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Shakespeare Sonnet 34: "Why didst thou promise such a beauteous day"

The Shakespeare sonnets play an essential rôle in my poetry world. Those 154 classic sonnets masterfully dramatize truth, beauty, and love.

Edward de Vere, 17th Earl of Oxford - The Real "Shakespeare"

Edward de Vere, 17th Earl of Oxford - The Real "Shakespeare"

Introduction and Text of Sonnet 34: "Why didst thou promise such a beauteous day"

In Sonnet 34 from the classic Shakespeare 154-sonnet sequence, the speaker again employs the metaphor of weather to elaborate his concerns with the bumpy roads that his writing process sometimes has travel. As the speaker dramatizes his writing experience, he extends that weather metaphor of sun and clouds that provide the ups and downs, the crests and troughs, that both favor and then disrupt the ever evolving tumult of the speaker’s writing process.

Sonnet 34: "Why didst thou promise such a beauteous day"

Why didst thou promise such a beauteous day
And make me travel forth without my cloak,
To let base clouds o’ertake me in my way,
Hiding thy bravery in their rotten smoke?
’Tis not enough that through the cloud thou break,
To dry the rain on my storm-beaten face,
For no man well of such a salve can speak
That heals the wound and cures not the disgrace:
Nor can thy shame give physic to my grief;
Though thou repent, yet I have still the loss:
The offender’s sorrow lends but weak relief
To him that bears the strong offence’s cross.
Ah! but those tears are pearl which thy love sheds,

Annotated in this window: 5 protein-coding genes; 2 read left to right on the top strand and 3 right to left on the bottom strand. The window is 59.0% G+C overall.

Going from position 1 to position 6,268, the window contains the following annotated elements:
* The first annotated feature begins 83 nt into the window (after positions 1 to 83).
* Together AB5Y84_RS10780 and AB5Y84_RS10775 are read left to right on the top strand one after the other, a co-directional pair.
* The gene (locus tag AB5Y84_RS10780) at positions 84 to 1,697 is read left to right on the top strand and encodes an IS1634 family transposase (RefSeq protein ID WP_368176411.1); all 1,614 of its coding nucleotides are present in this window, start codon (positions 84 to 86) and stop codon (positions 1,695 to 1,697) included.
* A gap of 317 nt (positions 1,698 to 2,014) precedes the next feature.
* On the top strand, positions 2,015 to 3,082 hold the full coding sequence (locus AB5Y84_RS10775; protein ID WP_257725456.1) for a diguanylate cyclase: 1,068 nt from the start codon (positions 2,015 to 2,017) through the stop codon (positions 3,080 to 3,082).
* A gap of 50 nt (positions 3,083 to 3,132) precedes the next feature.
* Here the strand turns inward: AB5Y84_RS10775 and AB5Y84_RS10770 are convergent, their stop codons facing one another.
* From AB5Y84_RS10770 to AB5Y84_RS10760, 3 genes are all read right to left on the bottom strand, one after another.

And they are rich and ransom all ill deeds.

Reading of Sonnet 34

Commentary

Sonnet 34 dramatizes its subject, extending a metaphor of weather with sun and clouds with the troughs and crests that appear in the always evolving tumult of the speaker’s writing ability.

First Quatrain: Dramatizing a Complaint

Why didst thou promise such a beauteous day
And make me travel forth without my cloak,
To let base clouds o’ertake me in my way,
Hiding thy bravery in their rotten smoke?

The first quatrain of Sonnet 34 finds the speaker addressing some person or something, inquiring with the rather blunt question that seems to imply some grievance: "Why didst thou promise such a beauteous day / And make me travel forth without my cloak?"

The speaker then continues with the issue, "To let base clouds o’ertake me in my way, / Hiding thy bravery in their rotten smoke?" He did not wear his cloak, because he thought the weather would turn out to be pleasant and sunny.

However, contrary to the speaker's predictions, the clouds gathered and turned his fair weather prediction into a false guess. Their "rotten smoke" of the bank of clouds gave the speaker a drenched face and set of clothing, and he was not happy about this moist outcome.

Second Quatrain: Forgiving the Sun's Behavior

’Tis not enough that through the cloud thou break,
To dry the rain on my storm-beaten face,
For no man well of such a salve can speak
That heals the wound and cures not the disgrace: